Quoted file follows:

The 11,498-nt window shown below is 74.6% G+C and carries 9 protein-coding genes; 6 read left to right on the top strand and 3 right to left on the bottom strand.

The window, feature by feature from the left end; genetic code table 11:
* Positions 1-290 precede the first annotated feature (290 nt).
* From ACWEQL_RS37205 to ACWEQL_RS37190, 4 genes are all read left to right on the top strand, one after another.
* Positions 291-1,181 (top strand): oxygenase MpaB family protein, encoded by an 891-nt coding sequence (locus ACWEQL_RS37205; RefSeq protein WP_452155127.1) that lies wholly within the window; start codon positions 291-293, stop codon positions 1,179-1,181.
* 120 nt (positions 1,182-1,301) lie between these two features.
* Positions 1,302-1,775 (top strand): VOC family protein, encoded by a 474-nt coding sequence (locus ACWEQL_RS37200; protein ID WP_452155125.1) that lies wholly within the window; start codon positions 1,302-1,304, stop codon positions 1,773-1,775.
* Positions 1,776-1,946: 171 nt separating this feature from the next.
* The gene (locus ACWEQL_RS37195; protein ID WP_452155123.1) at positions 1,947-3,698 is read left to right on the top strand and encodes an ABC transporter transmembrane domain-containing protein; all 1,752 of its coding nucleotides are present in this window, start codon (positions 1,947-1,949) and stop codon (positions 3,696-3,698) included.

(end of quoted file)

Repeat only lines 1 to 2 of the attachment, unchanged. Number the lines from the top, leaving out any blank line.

The 11,498-nt window shown below is 74.6% G+C and carries 9 protein-coding genes; 6 read left to right on the top strand and 3 right to left on the bottom strand.

The window, feature by feature from the left end; genetic code table 11: